Studies show that brain function requires each part of the brain to connect and play it’s part. If the left side (the logical) doesn’t communicate with the right side (emotional) then their is an imbalance – and stress. Stress affects our children’s learning and education.
If the pre-frontal cortex (the part that sits behind your brow) doesn’t develop, then it interferes with the ability to plan. If children can’t access this part of their brain (underdeveloped because of stress or other factors) then how can they integrate into society? How can they study, take on an apprenticeship, pay their taxes, own a home..
If we teach children meditation, the pre-frontal cortex is engaged (brain scans prove this) and it develops and their planning skills will help them reach their full potential.
No. 3 – Self esteem
“A positive view of yourself and confidence in your strengths and abilities”
Our ability to pick ourselves up after adversity is because of our self esteem. Life has challenges and our kids are going to face this time and time again (from school to old age). Abuse of alcohol or drugs is the road many young people take as they lack the self esteem to deal with challenges.
One of the things I’ve learned about meditation is to accept who I am – not just the likeable bits but the bits I don’t like. Learning mindfulness has influenced my choices in life and who I spend my time with and how I treat my body with food and alcohol. Teaching kids meditation will help them accept the whole person that they are, not some idealistic, perfectionist view that the world has of who a person should be.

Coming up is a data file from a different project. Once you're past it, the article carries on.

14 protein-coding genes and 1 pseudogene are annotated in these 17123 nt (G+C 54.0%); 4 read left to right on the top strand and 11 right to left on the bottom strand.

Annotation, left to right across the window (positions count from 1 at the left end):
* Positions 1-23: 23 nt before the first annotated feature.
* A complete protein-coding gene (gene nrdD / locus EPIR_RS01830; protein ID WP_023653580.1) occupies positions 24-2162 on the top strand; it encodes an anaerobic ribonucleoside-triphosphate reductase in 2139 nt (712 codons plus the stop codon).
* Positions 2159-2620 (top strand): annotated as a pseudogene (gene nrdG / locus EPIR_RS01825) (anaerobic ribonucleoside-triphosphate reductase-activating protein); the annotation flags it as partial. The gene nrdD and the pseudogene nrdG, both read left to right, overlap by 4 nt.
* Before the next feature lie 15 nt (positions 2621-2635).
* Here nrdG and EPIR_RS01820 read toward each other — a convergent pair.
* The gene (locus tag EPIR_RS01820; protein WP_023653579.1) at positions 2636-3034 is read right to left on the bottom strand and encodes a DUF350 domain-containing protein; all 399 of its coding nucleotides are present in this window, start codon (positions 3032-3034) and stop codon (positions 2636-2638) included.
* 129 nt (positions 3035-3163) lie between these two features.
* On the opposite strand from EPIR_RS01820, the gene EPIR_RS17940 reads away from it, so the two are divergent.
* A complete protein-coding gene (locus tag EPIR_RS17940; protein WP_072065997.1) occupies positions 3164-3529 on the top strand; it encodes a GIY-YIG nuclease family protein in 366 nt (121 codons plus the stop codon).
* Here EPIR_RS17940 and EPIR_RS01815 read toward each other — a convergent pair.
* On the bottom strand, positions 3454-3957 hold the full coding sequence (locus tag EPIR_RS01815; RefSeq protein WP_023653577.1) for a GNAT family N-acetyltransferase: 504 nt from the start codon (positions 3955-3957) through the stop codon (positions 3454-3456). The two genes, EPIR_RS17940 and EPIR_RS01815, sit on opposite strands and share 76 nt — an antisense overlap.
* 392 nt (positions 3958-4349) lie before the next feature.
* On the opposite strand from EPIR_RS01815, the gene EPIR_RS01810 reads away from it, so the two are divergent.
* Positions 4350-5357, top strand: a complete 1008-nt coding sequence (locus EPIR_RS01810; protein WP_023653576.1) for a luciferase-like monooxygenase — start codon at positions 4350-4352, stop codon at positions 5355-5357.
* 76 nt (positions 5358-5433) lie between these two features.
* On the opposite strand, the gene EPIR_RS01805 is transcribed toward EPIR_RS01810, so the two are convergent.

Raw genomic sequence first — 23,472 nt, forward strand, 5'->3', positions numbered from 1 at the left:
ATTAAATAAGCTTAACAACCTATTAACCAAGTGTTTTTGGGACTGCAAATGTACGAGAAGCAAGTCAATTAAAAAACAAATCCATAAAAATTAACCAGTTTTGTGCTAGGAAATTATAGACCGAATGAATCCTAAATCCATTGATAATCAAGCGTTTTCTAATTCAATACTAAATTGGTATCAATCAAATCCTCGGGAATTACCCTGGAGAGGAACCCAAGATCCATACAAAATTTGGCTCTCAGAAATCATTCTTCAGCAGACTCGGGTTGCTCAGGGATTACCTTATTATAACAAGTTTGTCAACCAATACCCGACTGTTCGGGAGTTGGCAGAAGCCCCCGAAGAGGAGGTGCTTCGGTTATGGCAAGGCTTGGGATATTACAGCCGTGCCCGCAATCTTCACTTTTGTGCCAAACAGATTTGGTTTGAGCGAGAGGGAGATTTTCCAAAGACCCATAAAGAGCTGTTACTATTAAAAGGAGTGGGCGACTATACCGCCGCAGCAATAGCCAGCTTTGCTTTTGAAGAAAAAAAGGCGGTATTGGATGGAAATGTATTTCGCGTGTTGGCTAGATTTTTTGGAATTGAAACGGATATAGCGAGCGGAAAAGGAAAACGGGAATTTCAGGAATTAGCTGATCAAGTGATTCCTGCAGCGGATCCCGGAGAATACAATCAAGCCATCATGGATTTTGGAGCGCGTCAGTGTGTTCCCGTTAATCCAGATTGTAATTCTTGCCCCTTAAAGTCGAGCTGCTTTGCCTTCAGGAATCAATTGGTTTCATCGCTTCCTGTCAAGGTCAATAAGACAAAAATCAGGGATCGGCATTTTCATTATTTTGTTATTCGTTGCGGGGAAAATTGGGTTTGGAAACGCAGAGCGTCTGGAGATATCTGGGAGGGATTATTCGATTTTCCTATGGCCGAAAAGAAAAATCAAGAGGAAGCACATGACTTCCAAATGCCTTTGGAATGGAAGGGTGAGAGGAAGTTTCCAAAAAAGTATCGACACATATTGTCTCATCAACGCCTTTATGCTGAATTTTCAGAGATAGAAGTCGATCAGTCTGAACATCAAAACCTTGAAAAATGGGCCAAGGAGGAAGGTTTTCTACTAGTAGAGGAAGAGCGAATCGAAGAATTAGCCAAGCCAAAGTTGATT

Meditation can also create a more positive body image for people as recent studies have shown.
“Self-compassion meditation may be a useful and cost-effective means of improving body image in adult women.” Source >>>
No. 4 – Communication and problem solving
Here we are taken back to the pre-frontal cortex which engages the brain in problem solving. Our abillty to provide a solution comes from the connectivity of our cognitive functions. Once we have a solution, we often wish to share this and we need the ability and space to do this.
Mindfulness in speech and listening is one of the most powerful things we can practice with our children. Adults don’t listen (we have our own agenda’s – sorry but it is true). I often meet adults who are projecting their own thoughts onto kids and teens so this shuts down communication. If we can sit with children and just listen, children feel heard and this can help them present solutions that are simple and effective.
No. 5 – Self regulation
“The capacity to manage strong feelings and impulses”
I’ve talked about emotional intelligence in previous blogs but one of the quickest ways to help our children cope is to give them a skill that recognises their feelings. Dr Dan Siegel does some excellent work and provides some great strategies. If you read his books you’ll see he is proposing an intuitive form of mindfulness to help children manage their feelings and impulses.
Practising meditation as an adult would also give us the ability to tune into this before a molehill becomes a mountain.